But to have a 5th kuy fall in, every time the instuctor can't make it, and when higher ranked people are present, is a bad idea IMHO.
The aikido initiator course (teaching children and beginners up to 4th kuy), regulated by the governement, requires at least 1st kuy. So you might say that a 5th kuy does not have enough luggage yet to be teaching it peers.

Now you might say:
- "But the 5th kuy is a very talented student that might turn out to be a great teacher one day.". Sure, but the instuctor should be present for support and adjustments when needed. But don't leave him alone in class.
- "But that 5th kuy is a 3rd dan in this other art". Sure, but tell him to teach some stuff of his own art (maybe something he thinks relates to aikido).
- "But teacher said so". Sure, but ask yourself (as a higher rank) what the reason that the teacher picks this lower rank over you. Then try to do something about it, not for yourself or your ego, but for the club.

When a 5th kuy is the first substitute for a class (when higher ranked students are present), there is/could be something wrong with the class/dojo.
Maybe the class hours fall really bad so that it is hard to be in class every time. Maybe some rescheduling is in place?
Maybe the 5th kuy is the best aikidoist/teacher the instructor has. But then the instructor should start to think why all these other students are not good enough.
Maybe the 5th kuy is the only person that is commited enough. If the sempai's can't catch the clue, the instructor should have a talk with them.

I do not pick on lower ranks (we all were lower ranks and still are lower ranks to many), but if you need to rely on the lower ranks, it might be time to think a few things over about your dojo.
Because after all ...
Quote:
...a 5th kuy should not be teaching class.
Another thought:
Although "Shut up and train!" is a good answer.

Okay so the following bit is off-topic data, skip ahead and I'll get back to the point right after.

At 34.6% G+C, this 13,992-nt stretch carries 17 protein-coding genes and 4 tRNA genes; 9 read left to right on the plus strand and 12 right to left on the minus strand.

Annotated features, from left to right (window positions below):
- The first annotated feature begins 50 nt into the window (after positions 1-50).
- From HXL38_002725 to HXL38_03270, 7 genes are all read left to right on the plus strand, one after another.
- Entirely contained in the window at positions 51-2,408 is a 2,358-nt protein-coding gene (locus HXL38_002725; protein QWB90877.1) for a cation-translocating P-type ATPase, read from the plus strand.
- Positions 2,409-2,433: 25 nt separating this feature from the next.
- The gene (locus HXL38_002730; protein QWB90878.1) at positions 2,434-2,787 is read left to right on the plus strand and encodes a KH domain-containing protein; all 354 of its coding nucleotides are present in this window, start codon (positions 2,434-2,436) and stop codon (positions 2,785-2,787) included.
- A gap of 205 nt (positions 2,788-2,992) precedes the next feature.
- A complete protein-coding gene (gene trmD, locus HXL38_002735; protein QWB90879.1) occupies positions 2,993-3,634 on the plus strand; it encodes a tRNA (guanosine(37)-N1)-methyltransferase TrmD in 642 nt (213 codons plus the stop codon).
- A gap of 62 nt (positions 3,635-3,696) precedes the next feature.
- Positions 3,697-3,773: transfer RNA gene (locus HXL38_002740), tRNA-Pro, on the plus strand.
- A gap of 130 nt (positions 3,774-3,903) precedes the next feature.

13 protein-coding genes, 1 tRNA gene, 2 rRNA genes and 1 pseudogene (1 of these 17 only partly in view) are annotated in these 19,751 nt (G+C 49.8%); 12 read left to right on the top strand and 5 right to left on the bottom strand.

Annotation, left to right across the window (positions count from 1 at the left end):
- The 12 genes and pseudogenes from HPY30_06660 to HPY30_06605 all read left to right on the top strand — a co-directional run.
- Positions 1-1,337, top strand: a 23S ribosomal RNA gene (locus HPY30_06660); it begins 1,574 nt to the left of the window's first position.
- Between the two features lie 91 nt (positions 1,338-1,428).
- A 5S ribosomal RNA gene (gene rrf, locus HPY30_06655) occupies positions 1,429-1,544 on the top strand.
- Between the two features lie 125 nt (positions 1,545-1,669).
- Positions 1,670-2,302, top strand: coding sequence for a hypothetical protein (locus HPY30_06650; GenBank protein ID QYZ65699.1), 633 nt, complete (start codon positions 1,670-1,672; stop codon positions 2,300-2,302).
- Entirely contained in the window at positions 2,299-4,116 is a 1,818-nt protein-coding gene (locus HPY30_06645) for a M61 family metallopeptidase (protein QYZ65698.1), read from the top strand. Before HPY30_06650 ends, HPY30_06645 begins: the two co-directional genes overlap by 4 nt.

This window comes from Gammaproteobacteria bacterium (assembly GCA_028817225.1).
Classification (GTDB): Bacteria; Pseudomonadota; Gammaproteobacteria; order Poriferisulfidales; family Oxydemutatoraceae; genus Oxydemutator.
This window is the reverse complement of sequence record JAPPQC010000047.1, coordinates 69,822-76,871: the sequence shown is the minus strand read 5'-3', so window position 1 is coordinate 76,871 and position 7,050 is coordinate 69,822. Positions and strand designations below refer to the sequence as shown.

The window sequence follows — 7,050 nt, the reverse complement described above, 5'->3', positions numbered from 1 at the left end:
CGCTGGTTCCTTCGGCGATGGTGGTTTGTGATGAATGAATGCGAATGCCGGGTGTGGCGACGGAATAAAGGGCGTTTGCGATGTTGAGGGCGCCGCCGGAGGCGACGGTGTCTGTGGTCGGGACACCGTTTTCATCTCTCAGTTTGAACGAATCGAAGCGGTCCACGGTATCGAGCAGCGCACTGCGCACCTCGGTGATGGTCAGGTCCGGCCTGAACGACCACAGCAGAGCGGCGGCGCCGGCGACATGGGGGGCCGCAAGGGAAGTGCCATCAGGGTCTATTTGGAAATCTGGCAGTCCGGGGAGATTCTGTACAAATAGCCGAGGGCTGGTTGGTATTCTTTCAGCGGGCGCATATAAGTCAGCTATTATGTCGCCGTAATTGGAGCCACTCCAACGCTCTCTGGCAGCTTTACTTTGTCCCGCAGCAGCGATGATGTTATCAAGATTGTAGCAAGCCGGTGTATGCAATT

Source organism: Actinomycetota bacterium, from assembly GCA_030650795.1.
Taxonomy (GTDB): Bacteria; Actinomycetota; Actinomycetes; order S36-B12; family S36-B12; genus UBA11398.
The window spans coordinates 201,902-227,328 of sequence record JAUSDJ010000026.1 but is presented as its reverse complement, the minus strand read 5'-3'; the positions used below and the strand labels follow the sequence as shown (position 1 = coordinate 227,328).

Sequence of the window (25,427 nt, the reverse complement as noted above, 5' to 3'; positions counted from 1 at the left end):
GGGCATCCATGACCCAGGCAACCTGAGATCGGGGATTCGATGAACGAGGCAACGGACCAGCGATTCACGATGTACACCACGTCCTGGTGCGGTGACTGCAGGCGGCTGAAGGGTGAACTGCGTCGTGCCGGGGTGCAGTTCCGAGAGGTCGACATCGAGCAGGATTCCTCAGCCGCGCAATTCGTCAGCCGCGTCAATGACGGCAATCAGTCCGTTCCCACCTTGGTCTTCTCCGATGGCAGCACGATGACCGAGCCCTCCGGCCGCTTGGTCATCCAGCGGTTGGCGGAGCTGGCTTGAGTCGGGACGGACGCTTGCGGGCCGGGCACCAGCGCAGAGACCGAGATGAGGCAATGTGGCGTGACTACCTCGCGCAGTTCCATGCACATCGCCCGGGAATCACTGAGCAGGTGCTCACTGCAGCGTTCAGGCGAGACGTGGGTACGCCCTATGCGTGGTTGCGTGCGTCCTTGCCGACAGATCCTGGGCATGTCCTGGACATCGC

Sometimes, as a sempai, you need to "Speak up and train even harder!". And not for your ego, but for the best of the club and trainer.

I hope this clarifies my previous post.
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Old 08-04-2008, 10:27 AM   #73
happysod
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Re: Instructors of low rank

I'm off with the beer brigade I'm afraid...

I can see the benefits of having a lower kyu grade take the class if the instructor is there to monitor things - we give most of our kyu grades teaching practice before black belt.

However, if a low-grade kyu was consistently taking the class when there were higher grades present, unless they were a long term grade-dodger I'd wander off politely.

My time to train is, like most, limited and I don't consider being trained by a kyu grade on a regular basis a good use of it.

[insert badly translated smug admonishment here]
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Old 08-05-2008, 02:25 PM   #74
Basia Halliop
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Re: Instructors of low rank

Part of the answer probably has to do with the difference between leading a class and teaching a class - not the same. In one case the person leading simply leads the warmups then demonstrates what techniques the class will practice in what order. In the other case the person teaching actually tries to communicate to the class how to do each technique, points out relevent steps and details, corrects those who make mistakes... not the same thing and which is more appropriate depends more on technical expertise than on anything else I can think of.
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Old 08-05-2008, 02:36 PM   #75
Marc Abrams
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Re: Instructors of low rank

Teaching: Sharing with others with what we have learned from others along with our life experiences.

Learning: Opening ourselves up to experiencing something offered from somebody else, or a life experience.

I think that we all should be open to be able both teach and learn. Rank is not a requirement for either thing to occur. We should be open to learning from somebody with any rank (learning from positive, neutral or negative experiences) at the same time as being able to share with a person of any rank, what we have gained to date.

People get too caught up in rank, organizations, hierarchies, ..... for all of the wrong reasons. This situation usually stifles ones ability to learn from experiences.

Marc Abrams